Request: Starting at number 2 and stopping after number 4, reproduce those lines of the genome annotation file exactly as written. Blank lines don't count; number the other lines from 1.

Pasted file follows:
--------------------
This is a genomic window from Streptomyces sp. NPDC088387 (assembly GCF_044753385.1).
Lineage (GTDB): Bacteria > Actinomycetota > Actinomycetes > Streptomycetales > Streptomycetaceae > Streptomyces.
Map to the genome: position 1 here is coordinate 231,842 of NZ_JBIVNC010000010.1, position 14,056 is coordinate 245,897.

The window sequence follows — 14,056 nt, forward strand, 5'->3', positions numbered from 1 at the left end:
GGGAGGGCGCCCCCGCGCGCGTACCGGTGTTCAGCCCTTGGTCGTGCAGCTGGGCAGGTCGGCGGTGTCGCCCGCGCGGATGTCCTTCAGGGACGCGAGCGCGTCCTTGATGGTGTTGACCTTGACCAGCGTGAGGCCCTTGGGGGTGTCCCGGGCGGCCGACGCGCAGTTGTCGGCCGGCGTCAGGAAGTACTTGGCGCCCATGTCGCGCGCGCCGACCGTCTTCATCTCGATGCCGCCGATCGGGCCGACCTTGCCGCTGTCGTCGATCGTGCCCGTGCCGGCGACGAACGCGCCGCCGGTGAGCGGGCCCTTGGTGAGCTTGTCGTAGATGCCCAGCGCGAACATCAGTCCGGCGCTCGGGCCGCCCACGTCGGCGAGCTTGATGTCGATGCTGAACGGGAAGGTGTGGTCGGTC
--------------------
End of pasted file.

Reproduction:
Lineage (GTDB): Bacteria > Actinomycetota > Actinomycetes > Streptomycetales > Streptomycetaceae > Streptomyces.
Map to the genome: position 1 here is coordinate 231,842 of NZ_JBIVNC010000010.1, position 14,056 is coordinate 245,897.

The window sequence follows — 14,056 nt, forward strand, 5'->3', positions numbered from 1 at the left end: